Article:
Our brief for the Pittwater house was to create a beach house for a retired couple that was large enough for their extended family of children and grandchildren to visit and stay. The site is located on the thin, flat strip of land that runs between the ridgeline escarpment and Pittwater, creating a dual public face – a public street frontage and a public beach frontage.
Conscious that contemporary multi-generational beach houses often appear very bloated next to the small footprint weekenders of the past, our strategy was to divide the footprint of the house into two identical pavilions addressing either the street or the beach, connected by a north facing double height indoor/outdoor room that housed the kitchen and dining room. This manipulation of the building form halved the perceptible size of the house as viewed from the public realm of the street or the beach.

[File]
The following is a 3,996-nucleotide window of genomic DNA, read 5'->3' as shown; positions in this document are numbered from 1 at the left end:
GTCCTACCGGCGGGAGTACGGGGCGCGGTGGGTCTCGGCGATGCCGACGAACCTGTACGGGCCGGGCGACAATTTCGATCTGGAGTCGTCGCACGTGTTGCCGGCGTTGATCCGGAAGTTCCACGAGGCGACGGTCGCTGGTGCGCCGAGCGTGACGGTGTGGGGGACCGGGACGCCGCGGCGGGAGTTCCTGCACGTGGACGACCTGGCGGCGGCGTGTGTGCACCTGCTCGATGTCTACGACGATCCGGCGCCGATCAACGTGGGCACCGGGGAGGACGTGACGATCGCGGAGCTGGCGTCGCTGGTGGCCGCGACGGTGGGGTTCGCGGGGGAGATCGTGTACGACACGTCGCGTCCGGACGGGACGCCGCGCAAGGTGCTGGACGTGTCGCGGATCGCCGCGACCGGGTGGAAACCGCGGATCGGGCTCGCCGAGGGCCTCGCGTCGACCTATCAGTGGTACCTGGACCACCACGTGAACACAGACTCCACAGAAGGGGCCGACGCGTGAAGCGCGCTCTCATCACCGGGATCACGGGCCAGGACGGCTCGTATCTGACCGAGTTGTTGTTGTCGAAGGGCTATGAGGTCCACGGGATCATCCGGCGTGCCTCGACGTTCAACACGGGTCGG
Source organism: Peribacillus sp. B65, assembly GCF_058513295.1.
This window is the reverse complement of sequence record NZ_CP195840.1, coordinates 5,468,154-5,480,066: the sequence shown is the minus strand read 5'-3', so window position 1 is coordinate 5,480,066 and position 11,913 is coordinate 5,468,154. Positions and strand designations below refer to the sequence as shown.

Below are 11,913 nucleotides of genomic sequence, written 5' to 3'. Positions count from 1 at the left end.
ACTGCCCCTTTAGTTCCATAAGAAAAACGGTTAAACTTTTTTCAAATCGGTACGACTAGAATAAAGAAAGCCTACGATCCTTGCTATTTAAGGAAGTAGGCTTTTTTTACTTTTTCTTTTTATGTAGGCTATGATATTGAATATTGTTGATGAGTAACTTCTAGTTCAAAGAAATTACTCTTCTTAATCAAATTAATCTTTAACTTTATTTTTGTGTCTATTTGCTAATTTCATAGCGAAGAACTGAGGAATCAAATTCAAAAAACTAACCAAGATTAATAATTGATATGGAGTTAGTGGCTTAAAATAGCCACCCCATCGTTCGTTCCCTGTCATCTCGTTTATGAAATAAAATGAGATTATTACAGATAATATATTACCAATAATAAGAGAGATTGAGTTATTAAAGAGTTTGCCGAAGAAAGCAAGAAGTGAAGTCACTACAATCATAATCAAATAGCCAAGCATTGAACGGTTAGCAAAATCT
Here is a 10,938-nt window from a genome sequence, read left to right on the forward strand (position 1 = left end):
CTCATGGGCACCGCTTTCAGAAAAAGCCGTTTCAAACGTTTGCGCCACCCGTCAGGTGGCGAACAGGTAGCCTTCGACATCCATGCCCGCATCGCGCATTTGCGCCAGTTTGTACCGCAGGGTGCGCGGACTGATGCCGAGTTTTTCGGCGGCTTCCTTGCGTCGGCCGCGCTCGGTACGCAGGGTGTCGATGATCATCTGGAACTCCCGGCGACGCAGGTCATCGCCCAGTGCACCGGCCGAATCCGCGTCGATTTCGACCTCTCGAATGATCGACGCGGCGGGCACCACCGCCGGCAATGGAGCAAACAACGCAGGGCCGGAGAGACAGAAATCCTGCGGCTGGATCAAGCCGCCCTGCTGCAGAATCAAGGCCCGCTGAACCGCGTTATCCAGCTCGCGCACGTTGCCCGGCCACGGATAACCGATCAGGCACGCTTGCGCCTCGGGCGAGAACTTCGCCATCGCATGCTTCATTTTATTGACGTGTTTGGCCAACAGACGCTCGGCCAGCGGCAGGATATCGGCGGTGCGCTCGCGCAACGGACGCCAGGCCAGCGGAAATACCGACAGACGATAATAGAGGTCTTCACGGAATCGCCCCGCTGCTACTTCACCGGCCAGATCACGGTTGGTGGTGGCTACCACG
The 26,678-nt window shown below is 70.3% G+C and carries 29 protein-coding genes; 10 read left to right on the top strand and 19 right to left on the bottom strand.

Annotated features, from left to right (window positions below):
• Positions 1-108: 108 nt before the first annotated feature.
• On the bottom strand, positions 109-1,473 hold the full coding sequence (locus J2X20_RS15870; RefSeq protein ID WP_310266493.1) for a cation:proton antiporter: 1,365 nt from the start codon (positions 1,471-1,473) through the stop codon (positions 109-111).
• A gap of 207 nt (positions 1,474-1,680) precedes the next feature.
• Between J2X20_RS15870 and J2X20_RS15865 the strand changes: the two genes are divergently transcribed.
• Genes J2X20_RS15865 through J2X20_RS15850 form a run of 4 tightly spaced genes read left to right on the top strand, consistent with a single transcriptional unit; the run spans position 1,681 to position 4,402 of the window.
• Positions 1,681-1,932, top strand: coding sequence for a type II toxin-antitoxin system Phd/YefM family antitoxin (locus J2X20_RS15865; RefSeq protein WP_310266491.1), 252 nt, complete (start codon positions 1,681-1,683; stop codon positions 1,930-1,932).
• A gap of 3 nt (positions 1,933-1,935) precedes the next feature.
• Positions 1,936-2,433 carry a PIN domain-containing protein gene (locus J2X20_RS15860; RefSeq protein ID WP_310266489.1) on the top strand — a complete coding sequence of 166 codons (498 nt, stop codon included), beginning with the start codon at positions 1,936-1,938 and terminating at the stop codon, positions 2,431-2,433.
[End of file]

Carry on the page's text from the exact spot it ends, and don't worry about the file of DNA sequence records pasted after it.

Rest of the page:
In response to the request for privacy, particularly on the beach front façade, we developed a thickened threshold characterized by an operable façade borrowing the functional technology of the many boats adjacent the house. Using a rope and pulley system on stainless steel outriggers driven by linear actuators, the façade can be opened and closed to provide infinite combinations of shade, exposure and privacy in relation to the western orientation and views over Pittwater.
This article originally appeared in aba-architects.com.au